You are confusing scales with key elfascinating.
All songs in popular music are set to a key (major or minor) from where the chords are derived.
Chords of a major key are
I IIm IIIm IV V VIm VIIdim
The m represents a minor chord and not the interval.
Chords of a minor key are
Im IIdim III IVm Vm VI VII
And as you may already know the changed intervals are minor III, minor VI and minor VII (the chords are major though)
Which means that in the key of G major the various chords you can choose from are
G Am Bm C D Em F#dim
While in the key of G minor the chords would be
Gm Adim Bb Cm Dm Eb F
So any song which includes only these chords would completely be in the key of G major or minor depending on the chords you choose.
Musicians create variety by choosing chords that seem to be out of key at first, but if you analyse the progressions you may find a logic in the way they are progressing. This is especially notable in jazz music.
Scales are one way of playing the melodies over the given chords. They represent notes whose intervals with the chord tones are consonant or even dissonant, and the musician is free to choose which notes he wants, to generate whatever feeling/mood he is trying to achieve.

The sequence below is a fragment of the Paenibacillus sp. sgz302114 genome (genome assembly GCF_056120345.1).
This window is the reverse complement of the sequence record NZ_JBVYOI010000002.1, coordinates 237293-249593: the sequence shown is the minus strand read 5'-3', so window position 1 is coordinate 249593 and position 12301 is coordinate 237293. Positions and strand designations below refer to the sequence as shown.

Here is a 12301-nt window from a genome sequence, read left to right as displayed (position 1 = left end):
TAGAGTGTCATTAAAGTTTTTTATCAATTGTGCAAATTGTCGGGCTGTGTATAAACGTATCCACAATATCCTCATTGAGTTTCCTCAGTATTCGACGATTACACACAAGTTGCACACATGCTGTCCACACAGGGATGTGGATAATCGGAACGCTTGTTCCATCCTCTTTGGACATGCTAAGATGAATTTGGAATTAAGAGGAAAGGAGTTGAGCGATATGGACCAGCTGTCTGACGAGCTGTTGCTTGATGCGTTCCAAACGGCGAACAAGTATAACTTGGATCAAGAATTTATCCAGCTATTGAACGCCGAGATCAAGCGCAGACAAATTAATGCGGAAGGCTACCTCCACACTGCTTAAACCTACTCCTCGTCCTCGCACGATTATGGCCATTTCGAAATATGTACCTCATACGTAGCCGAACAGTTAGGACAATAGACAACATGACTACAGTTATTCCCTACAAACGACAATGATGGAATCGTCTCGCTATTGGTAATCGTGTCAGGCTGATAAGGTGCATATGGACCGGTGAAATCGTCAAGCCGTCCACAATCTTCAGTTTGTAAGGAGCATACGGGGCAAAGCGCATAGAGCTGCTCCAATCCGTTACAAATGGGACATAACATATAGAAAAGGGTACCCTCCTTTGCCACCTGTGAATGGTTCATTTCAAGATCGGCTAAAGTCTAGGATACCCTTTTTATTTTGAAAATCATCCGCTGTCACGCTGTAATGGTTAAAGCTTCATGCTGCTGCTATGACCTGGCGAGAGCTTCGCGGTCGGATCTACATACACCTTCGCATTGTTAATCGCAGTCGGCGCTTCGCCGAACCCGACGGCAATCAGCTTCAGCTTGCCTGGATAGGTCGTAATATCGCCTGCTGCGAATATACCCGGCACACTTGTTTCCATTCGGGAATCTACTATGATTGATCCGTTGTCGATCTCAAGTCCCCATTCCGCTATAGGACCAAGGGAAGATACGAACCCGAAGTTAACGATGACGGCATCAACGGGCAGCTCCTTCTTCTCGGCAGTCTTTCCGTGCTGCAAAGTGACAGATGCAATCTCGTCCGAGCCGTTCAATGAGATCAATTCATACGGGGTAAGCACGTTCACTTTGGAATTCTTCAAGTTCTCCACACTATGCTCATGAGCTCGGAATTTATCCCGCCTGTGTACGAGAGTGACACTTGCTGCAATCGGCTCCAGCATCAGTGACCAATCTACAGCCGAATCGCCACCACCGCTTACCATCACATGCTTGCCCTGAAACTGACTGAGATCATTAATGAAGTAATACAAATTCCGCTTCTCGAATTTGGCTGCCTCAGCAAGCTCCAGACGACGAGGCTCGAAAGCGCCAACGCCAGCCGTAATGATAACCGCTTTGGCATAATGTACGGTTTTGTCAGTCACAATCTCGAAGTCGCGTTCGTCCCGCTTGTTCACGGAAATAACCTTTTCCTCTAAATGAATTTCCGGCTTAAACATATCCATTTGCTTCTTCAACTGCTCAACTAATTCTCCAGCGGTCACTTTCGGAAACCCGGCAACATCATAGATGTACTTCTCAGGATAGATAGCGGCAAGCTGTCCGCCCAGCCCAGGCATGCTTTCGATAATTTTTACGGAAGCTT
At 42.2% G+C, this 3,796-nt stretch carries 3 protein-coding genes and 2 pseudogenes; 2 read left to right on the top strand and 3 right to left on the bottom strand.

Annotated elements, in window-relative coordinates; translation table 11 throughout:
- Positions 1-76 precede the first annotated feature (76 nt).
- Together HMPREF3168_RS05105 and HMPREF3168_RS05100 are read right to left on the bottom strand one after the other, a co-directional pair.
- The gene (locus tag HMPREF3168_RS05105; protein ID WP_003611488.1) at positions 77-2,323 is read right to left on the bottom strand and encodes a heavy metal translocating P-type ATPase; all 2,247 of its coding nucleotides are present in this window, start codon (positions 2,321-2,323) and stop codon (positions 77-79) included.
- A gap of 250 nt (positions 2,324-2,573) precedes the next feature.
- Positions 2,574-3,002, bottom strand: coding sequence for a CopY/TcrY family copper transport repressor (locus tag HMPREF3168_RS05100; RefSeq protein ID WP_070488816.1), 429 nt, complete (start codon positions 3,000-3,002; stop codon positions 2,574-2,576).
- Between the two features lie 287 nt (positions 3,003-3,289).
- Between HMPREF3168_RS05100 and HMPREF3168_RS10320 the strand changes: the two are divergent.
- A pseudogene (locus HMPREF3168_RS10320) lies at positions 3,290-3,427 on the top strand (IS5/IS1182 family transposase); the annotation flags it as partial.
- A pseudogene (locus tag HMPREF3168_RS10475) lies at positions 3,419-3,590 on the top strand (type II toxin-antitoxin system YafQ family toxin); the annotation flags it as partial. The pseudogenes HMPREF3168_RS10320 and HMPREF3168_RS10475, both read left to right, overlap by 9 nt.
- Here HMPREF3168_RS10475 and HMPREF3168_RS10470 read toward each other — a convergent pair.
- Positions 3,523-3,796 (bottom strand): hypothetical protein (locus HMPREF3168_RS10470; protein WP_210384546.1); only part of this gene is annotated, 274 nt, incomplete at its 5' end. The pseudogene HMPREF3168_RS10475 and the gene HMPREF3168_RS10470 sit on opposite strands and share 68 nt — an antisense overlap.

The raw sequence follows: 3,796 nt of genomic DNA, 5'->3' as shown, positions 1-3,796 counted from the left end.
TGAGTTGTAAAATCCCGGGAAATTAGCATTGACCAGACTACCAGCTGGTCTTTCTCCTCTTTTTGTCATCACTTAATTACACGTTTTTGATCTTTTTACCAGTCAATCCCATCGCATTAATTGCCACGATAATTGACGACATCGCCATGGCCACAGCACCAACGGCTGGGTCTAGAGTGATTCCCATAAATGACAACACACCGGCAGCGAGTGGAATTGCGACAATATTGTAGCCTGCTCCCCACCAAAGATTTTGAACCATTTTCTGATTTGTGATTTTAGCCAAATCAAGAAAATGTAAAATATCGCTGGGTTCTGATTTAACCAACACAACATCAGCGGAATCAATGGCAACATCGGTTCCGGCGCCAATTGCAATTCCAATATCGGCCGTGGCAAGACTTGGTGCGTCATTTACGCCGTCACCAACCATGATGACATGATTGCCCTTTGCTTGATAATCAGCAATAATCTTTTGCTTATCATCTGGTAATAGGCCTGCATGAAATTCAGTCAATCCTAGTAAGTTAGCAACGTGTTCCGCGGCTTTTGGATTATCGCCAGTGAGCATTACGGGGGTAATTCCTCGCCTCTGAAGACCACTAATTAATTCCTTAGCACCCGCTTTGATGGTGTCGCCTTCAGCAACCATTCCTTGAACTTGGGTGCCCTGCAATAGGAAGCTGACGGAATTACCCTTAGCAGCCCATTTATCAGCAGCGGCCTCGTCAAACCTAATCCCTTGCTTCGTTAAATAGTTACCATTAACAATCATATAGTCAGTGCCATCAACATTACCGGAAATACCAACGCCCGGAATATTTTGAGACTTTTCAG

It is important to know that while arpeggiating chords is usually the most consonant way to follow changes in a song, many different scales can contain the same chord tones, but the other notes in the scale may provide the musician with many more notes to put up against the chords.
Even though a lot of the musical greats of old (famous or not) didn't have a formal music theory education, they knew exactly what they were doing. They knew their fretboards inside out, and in their mind, from experience and from their own creativity, they knew what notes/licks the wanted to play, and when. Sure they didn't know that the scale had a name, but they knew the set of notes they were choosing from. Sure they may not have known beforehand which intervals are consonant and which are dissonant but they knew exactly which notes sounded good against a certain chord.
Music theory gives you a more technical path to the same goal - to be able to make beautiful music.
Everything's Eventual (tm)
Scarborough Fair/Canticle (Cover)